Originally written on paullebowitz.com  |  Last updated 4/9/12

Ozzie Guillen isn’t the random, out of control raving maniac he portrays himself to be. Most of his outrageous statements are designed to take the pressure off his team and put the focus on himself. He’s done it before and will undoubtedly do it again. But the last thing he wanted to do when taking over as manager of the Marlins was to say positive things about Fidel Castro.

The Marlins’ hopes to draw fans to their new ballpark hinge heavily on the Cuban population in Miami. That population is only so prevalent in Miami because of Castro’s autocratic regime taking over Cuba and their desire to escape to freedom.

According to this USA Today piece, in a Time Magazine profile Guillen said the following:

“I love Fidel Castro.”

Then he said:

“I respect Fidel Castro. You know why? A lot of people have wanted to kill Fidel Castro for the last 60 years, but that (SOB) is still here.”

The “why” Guillen said this is irrelevant. Whether Guillen was kidding around; making a blanket statement about someone who he clearly was, in some way, comparing to himself as a survivor; or said something to intentionally put the focus on himself rather than his team has no bearing on the end result and his failure to think before speaking.

There’s a big difference between off-field idiocy and on-field psychological tricks. Guillen has his hands full with keeping Carlos Zambrano in line; convincing Hanley Ramirez that moving to third base is good for his career; maintaining the health of Jose Reyes; and navigating the glued together clubhouse and roster while attracting fans to watch the team play.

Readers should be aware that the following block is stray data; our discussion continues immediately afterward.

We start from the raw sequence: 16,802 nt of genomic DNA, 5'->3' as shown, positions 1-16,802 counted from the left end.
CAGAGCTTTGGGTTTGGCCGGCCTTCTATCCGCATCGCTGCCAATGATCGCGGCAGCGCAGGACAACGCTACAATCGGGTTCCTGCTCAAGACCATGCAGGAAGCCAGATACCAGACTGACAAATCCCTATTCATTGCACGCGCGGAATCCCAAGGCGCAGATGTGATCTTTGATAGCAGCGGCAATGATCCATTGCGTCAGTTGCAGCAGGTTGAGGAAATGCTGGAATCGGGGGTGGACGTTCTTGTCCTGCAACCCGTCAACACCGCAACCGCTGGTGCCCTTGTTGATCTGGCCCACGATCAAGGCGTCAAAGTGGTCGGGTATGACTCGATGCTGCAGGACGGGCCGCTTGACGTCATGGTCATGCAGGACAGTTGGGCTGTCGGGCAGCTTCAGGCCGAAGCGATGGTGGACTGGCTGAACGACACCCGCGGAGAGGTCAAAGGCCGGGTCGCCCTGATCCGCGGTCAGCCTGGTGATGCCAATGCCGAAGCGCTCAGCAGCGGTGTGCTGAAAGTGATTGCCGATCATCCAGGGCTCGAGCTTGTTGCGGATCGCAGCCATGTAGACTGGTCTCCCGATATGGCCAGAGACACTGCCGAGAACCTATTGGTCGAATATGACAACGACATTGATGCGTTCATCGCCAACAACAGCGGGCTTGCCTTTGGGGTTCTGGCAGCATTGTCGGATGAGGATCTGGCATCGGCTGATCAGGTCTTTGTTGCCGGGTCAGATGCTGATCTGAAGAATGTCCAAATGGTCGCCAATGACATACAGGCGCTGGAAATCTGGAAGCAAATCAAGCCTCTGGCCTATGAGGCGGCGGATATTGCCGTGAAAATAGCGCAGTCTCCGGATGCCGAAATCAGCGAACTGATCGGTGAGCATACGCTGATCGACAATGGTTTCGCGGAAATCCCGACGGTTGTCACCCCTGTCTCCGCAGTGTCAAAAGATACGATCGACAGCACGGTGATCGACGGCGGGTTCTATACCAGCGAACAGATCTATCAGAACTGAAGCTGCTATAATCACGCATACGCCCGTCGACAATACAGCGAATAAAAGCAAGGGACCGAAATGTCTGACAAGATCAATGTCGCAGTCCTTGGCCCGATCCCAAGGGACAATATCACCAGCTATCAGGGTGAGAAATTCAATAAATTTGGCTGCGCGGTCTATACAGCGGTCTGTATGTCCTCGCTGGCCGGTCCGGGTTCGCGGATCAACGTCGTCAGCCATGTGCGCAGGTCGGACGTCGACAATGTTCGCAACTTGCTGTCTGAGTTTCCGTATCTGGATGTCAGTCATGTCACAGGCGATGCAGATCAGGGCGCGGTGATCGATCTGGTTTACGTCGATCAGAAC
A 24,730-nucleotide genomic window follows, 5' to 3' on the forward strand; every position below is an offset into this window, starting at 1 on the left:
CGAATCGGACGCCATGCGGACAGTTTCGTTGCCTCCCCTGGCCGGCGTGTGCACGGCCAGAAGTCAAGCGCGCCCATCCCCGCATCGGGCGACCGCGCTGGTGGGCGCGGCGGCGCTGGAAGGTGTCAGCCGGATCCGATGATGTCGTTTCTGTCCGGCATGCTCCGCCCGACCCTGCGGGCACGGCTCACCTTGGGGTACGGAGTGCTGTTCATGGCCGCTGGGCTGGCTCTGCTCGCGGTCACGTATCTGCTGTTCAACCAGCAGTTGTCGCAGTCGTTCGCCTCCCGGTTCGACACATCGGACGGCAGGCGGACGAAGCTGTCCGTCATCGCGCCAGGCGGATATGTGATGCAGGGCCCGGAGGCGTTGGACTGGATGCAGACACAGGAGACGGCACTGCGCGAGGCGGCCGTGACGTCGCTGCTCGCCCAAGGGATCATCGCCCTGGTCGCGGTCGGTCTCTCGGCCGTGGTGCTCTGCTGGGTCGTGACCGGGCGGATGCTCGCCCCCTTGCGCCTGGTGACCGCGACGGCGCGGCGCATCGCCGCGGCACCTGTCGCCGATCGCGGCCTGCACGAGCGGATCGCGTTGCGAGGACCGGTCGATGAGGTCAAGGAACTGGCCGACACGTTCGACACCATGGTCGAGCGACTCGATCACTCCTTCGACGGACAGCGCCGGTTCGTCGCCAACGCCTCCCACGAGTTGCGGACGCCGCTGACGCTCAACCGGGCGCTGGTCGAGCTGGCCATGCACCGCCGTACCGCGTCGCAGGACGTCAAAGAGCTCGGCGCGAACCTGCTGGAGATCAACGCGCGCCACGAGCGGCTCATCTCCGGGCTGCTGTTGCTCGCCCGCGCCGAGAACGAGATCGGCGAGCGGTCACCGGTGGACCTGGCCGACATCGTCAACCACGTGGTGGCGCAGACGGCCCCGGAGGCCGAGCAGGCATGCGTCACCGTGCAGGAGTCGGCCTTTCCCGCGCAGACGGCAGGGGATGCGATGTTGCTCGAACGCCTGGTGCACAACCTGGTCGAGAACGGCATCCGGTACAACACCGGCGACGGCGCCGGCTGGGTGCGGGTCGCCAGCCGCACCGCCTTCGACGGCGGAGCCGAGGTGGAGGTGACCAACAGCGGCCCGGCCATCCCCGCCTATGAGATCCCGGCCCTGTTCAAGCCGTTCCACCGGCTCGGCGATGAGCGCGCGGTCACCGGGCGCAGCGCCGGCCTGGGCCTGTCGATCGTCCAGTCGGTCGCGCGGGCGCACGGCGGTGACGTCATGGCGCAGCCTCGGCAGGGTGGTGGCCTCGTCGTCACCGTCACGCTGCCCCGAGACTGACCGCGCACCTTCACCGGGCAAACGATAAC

The one thing you do not want to do is alienate your targeted base; to make it easier for a potential customer to say they don’t want to consume your product.

The Marlins need the Cuban-American communtity to come to the new ballpark and watch their team. With a revamped roster that’s off to a slow start, they’re clearly going to take time to gel.

The team gelling is largely up to Guillen.

Already owner Jeffrey Loria is under investigation by the SEC for the financing of that new ballpark; the amenities and gaudiness of the stadium itself are being ridiculed; and Loria was under attack for trotting Muhammad Ali out to take part in the first pitch ceremony.

They didn’t need the highly paid new manager to make off-field controversies worse.

Guillen’s act is to be front and center and the Marlins knew that when they hired him. It’s part of the reason they hired him in the first place. That said, there’s a line between ripping players publicly; chastising umpires on Twitter; challenging and questioning your GM; bickering with coaches and opposing managers—all of which Guillen has done in the past and will do in the future—and saying something geopolitically ignorant and inciteful as declaring one’s love for Castro while smack in the middle of a city that reviles Castro as the epitome of evil.

Guillen crossed that line and has apologized.

That apology should be accepted and everyone should move on.

But everyone moving on doesn’t include continuing to line Loria’s pockets by purchasing tickets; validating the hiring of Guillen by going to the games, spending money and partaking in the carnival.

The complaints and protests will die down; the team will play better than they have so far; the damage done to Marlins’ already sketchy ticket sales won’t be so easy to fix.

 

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